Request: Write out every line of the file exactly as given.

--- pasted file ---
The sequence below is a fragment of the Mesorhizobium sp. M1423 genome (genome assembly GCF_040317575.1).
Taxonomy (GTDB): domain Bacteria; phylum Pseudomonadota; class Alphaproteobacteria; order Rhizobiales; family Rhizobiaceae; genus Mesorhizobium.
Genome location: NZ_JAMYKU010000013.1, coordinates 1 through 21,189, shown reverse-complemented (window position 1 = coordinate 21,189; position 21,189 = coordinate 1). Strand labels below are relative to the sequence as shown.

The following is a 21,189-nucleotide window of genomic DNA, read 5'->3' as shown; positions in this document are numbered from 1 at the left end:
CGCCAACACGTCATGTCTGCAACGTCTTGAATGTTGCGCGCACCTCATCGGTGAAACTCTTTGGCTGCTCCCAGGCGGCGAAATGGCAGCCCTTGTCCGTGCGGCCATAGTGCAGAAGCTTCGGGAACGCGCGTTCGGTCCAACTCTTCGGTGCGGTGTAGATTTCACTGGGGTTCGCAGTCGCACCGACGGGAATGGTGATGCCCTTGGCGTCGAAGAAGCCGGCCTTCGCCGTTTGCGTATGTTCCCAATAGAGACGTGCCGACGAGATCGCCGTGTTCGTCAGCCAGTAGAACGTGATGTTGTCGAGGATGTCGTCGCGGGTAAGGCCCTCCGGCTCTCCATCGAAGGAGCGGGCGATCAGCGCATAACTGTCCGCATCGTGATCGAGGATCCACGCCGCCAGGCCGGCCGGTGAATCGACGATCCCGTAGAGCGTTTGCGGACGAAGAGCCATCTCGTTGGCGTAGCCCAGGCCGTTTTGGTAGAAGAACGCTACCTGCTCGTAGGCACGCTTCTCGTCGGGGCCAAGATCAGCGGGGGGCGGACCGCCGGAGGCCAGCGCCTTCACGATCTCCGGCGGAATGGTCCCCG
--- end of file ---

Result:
The sequence below is a fragment of the Mesorhizobium sp. M1423 genome (genome assembly GCF_040317575.1).
Taxonomy (GTDB): domain Bacteria; phylum Pseudomonadota; class Alphaproteobacteria; order Rhizobiales; family Rhizobiaceae; genus Mesorhizobium.
Genome location: NZ_JAMYKU010000013.1, coordinates 1 through 21,189, shown reverse-complemented (window position 1 = coordinate 21,189; position 21,189 = coordinate 1). Strand labels below are relative to the sequence as shown.

The following is a 21,189-nucleotide window of genomic DNA, read 5'->3' as shown; positions in this document are numbered from 1 at the left end:
CGCCAACACGTCATGTCTGCAACGTCTTGAATGTTGCGCGCACCTCATCGGTGAAACTCTTTGGCTGCTCCCAGGCGGCGAAATGGCAGCCCTTGTCCGTGCGGCCATAGTGCAGAAGCTTCGGGAACGCGCGTTCGGTCCAACTCTTCGGTGCGGTGTAGATTTCACTGGGGTTCGCAGTCGCACCGACGGGAATGGTGATGCCCTTGGCGTCGAAGAAGCCGGCCTTCGCCGTTTGCGTATGTTCCCAATAGAGACGTGCCGACGAGATCGCCGTGTTCGTCAGCCAGTAGAACGTGATGTTGTCGAGGATGTCGTCGCGGGTAAGGCCCTCCGGCTCTCCATCGAAGGAGCGGGCGATCAGCGCATAACTGTCCGCATCGTGATCGAGGATCCACGCCGCCAGGCCGGCCGGTGAATCGACGATCCCGTAGAGCGTTTGCGGACGAAGAGCCATCTCGTTGGCGTAGCCCAGGCCGTTTTGGTAGAAGAACGCTACCTGCTCGTAGGCACGCTTCTCGTCGGGGCCAAGATCAGCGGGGGGCGGACCGCCGGAGGCCAGCGCCTTCACGATCTCCGGCGGAATGGTCCCCG